"A Summer’s Tale, The Peacock Who Wanted to Fly Like an Eagle" | Mama Suranya Books: Illustrations and Learning
Mama Suranya’s children’s books provide a conducive bedrock of learning to young readers, with the perfect balance of colourful illustrations and interactive narration, discusses Uma Nair.
Every year thousands of children’s picture books are published in the country. Children’s corners in bookshops offer a bewildering choice of new and old favourites, illustrated by some of the best artists working in India today.
Mama Suranya Books are a delight. Children will have many opportunities to enjoy these picture books; there is no reason why young children who want to listen to a story should not enjoy these, too.
Telling stories to children from books with illustrations are numberless. It aids visual memory and attracts from the very first introduction to listening to English, children can also enjoy the beauty of these specially illustrated picture books.
A Summer’s Tale is a delightful tale for young learners – the richly detailed drawings will encourage them to pick up not just the short text or words of the picture book, but they will also be enchanted by the images that bring the pages alive.
Children love listening to the same story too – the simplicity of the narrative with the dialogues makes it similar to a one-on-one conversation. The benefits of listening to a story read by an adult/young reader to the child results in inspiring children of early ages to learn to talk in a narrative style.
The Peacock Who Wanted to Fly Like an Eagle is another beautiful story, it is like a story of an everyday experience, it not only defines both eagles and peacocks but also ends up expressing their ideas, hopes and emotions in language as well as in drawing and imaginative play.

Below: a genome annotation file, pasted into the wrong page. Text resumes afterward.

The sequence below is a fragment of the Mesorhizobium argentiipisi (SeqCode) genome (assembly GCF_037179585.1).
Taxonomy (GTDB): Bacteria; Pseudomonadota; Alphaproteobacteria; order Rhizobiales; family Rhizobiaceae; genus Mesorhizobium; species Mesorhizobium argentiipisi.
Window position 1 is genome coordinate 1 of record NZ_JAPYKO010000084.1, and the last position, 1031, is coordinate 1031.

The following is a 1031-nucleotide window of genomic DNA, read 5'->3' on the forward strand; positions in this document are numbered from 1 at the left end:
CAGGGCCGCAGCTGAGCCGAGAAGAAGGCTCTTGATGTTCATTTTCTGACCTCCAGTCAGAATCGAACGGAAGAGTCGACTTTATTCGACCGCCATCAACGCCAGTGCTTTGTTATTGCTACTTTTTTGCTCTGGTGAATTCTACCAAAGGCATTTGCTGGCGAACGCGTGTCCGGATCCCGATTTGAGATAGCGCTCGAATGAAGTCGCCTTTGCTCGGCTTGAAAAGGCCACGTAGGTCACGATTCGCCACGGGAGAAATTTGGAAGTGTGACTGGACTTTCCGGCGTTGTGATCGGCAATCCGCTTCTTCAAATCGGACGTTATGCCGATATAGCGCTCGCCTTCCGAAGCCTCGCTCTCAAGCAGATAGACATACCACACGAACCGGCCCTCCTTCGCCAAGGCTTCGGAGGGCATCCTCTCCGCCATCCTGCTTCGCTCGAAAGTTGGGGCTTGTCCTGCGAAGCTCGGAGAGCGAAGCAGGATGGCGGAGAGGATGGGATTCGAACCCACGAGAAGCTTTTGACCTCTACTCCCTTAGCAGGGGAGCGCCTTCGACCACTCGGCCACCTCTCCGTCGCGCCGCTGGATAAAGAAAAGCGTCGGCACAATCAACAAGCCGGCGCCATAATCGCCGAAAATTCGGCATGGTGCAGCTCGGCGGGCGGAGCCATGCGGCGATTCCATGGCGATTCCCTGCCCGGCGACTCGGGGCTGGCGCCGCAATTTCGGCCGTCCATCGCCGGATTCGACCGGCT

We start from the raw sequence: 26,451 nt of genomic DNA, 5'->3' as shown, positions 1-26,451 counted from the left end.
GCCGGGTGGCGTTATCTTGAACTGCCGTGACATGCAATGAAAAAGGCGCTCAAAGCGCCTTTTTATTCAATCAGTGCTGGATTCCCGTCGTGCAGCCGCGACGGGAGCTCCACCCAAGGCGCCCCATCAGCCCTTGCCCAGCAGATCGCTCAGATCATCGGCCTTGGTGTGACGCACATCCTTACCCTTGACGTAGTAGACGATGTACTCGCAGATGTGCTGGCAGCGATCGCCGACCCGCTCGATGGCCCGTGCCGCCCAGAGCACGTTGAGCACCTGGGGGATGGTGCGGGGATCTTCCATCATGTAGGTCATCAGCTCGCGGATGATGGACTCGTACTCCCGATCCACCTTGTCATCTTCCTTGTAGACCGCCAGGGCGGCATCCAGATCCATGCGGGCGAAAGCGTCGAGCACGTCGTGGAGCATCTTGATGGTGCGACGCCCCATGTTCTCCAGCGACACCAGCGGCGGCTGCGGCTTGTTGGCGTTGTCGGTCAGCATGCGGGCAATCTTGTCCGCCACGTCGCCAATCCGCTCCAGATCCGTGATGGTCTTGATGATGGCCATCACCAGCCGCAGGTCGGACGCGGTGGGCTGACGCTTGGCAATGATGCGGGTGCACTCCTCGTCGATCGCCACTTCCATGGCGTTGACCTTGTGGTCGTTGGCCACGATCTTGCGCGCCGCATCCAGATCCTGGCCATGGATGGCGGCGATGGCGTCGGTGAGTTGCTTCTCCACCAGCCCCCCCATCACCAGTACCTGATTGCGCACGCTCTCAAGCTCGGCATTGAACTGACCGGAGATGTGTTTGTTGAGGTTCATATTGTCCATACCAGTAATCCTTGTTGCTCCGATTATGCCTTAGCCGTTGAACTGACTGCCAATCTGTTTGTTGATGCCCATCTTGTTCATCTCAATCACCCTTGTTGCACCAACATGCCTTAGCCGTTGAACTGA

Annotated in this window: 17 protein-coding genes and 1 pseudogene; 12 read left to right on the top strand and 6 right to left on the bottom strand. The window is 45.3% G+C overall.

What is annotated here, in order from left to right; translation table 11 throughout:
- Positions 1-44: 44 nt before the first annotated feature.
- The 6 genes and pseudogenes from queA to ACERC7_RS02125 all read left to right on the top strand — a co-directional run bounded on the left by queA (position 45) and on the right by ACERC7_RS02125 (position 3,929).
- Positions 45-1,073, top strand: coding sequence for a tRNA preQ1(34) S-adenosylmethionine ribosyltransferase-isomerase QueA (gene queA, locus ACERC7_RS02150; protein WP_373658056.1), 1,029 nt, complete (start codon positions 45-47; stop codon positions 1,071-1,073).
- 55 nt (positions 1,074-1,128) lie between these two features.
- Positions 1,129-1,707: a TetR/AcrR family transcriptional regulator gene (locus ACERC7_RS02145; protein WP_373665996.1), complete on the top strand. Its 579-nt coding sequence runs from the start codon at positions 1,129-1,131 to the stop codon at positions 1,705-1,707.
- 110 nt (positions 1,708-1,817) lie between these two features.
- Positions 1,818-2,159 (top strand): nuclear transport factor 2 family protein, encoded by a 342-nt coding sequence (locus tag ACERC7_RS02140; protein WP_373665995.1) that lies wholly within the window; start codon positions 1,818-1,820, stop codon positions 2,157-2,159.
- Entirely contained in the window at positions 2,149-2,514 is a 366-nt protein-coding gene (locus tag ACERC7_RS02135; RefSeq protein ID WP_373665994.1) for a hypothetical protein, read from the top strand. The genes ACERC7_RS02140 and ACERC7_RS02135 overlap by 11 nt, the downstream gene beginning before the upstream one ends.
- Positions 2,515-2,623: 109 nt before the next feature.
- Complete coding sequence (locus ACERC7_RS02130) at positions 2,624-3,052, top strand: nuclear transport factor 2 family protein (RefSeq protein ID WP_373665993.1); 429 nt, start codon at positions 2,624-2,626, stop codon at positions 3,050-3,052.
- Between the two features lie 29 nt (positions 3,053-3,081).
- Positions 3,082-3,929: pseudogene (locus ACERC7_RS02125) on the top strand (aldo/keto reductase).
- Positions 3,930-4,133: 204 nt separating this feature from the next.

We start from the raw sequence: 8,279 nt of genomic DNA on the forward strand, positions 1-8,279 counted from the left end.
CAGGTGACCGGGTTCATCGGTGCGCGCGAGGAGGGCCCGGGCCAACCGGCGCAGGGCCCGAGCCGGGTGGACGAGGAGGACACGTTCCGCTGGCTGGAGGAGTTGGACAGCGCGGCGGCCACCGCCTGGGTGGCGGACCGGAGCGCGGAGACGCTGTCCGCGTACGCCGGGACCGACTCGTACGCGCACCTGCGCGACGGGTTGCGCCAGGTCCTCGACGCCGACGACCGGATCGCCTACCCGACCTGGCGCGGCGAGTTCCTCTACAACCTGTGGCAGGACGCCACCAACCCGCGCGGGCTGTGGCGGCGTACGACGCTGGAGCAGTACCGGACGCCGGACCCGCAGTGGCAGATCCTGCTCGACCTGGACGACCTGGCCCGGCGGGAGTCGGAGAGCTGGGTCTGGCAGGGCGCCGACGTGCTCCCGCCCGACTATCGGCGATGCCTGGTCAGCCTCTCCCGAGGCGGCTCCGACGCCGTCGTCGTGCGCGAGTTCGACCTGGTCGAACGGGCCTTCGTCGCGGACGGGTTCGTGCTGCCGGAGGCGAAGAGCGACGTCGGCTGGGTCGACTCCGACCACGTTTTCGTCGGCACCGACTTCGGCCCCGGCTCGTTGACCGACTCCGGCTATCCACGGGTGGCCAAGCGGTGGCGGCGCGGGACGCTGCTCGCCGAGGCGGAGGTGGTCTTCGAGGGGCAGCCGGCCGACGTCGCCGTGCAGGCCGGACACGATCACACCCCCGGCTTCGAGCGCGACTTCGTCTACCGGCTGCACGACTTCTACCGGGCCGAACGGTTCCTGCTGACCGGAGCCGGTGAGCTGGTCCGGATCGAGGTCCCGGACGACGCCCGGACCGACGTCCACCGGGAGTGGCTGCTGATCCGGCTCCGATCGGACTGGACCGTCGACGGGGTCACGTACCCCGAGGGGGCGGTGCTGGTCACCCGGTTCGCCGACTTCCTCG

Many children are already used to listening to stories and gaining information from television or films in various languages. But the beauty of these two books is the level of interaction that can be both enjoyed and shared. It is a proven point that most children, if guided by parents or elders siblings, soon work out a method of transferring their individual decoding skills to derive meaning from well-illustrated books in English.
The magic of a well-illustrated picture book is not only about picking up the English language, it is also about providing children a wider window to the world, guided by the accuracy of language and the style of a simple straightforward narrative. Both parents as well as schools can build child interactions by sharing these well-illustrated books; it gives children ample additional opportunities to develop holistically at their own speed and levels. As parents narrate and share more and more such books with children, their self-confidence develops and they also understand the truth of stories that have a familiar resonance and ring.
Books like these can provide parents and children with an obvious reason for switching from their vernacular languages to clear and accurately spoken English. The best thing about these books is the easy English that it offers to parents who lack the confidence in English and can find that the fixed texts of these books as well as the illustrations to be a useful prop. Other than providing texts to read and share, such picture books can be the basis for academic as well as cultural interactions, which parents can adjust to their child’s developing needs, interests and attainments.
Sharing such books with stories in a home or school or community or even library is an additional English learning experience that will bond families and help children realise that spoken English is always fun.
Many families enjoy slipping English phrases and constructions picked up from books which they can effortlessly weave into everyday home and school language conversations. This is the objective of these books — to familiarise and facilitate reading and learning.